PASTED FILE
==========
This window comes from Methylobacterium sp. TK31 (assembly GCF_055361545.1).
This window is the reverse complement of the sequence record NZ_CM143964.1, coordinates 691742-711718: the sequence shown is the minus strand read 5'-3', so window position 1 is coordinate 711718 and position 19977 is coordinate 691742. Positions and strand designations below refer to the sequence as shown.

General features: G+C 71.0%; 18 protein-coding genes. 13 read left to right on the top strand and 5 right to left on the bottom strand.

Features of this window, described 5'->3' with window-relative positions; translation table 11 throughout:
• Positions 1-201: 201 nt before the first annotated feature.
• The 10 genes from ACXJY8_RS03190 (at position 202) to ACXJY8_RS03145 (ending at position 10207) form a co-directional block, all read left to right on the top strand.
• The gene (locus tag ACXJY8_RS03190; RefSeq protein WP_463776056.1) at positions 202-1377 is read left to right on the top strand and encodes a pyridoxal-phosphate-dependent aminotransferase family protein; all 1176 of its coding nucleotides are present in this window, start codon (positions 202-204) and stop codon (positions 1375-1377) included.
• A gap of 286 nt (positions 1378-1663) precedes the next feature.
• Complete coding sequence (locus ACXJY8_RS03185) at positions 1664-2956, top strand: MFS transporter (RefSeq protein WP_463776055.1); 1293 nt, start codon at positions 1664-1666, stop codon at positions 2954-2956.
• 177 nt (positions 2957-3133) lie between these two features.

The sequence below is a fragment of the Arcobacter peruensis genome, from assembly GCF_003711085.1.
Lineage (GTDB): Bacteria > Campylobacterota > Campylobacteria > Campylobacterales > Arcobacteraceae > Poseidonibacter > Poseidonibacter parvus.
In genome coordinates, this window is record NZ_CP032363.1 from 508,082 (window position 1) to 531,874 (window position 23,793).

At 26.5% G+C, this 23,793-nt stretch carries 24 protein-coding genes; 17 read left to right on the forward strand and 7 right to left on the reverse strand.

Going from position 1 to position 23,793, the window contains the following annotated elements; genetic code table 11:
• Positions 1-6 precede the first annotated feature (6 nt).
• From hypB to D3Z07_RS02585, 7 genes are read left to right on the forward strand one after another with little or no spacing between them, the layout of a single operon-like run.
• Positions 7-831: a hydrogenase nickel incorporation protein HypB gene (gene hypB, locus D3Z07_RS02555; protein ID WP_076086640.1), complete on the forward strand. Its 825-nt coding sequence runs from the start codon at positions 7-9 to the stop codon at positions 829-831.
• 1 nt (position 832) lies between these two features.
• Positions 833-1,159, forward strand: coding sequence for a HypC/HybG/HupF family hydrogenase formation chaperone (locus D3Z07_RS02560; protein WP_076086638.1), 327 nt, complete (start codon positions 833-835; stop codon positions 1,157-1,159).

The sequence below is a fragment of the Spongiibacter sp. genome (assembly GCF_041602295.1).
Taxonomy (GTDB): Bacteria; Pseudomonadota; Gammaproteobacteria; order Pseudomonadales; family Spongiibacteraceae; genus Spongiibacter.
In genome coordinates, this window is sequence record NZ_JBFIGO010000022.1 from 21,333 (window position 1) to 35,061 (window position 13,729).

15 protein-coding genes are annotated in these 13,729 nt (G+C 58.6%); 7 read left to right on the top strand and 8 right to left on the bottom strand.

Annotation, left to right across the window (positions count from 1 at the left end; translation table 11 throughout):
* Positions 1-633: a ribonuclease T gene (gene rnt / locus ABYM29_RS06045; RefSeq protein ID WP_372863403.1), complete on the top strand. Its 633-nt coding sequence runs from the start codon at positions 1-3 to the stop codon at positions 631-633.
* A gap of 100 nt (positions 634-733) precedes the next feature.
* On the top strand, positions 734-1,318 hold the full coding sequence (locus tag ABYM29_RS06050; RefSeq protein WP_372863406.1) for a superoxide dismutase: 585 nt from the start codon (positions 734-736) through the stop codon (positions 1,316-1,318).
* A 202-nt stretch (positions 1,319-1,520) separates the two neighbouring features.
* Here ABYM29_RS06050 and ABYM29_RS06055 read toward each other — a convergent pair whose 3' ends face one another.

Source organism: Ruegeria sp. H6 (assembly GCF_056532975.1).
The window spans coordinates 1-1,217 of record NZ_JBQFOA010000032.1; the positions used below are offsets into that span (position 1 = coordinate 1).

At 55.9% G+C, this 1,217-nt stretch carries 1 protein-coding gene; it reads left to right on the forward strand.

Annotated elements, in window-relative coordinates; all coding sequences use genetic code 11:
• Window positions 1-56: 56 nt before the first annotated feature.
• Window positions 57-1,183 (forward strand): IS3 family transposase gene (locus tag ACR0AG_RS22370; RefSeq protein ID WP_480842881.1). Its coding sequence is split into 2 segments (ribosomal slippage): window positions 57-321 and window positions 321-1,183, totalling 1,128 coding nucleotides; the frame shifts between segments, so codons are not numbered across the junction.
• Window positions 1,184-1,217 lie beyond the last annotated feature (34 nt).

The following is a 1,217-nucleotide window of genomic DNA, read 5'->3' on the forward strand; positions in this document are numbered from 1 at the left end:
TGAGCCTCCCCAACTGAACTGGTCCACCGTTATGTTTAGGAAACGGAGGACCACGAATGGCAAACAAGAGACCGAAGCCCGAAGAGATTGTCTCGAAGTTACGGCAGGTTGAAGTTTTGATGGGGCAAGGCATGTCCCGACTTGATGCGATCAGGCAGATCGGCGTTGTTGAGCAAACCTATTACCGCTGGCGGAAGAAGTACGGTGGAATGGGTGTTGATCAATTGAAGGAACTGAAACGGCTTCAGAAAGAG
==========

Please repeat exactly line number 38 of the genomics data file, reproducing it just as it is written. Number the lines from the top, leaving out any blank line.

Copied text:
The following is a 1,217-nucleotide window of genomic DNA, read 5'->3' on the forward strand; positions in this document are numbered from 1 at the left end: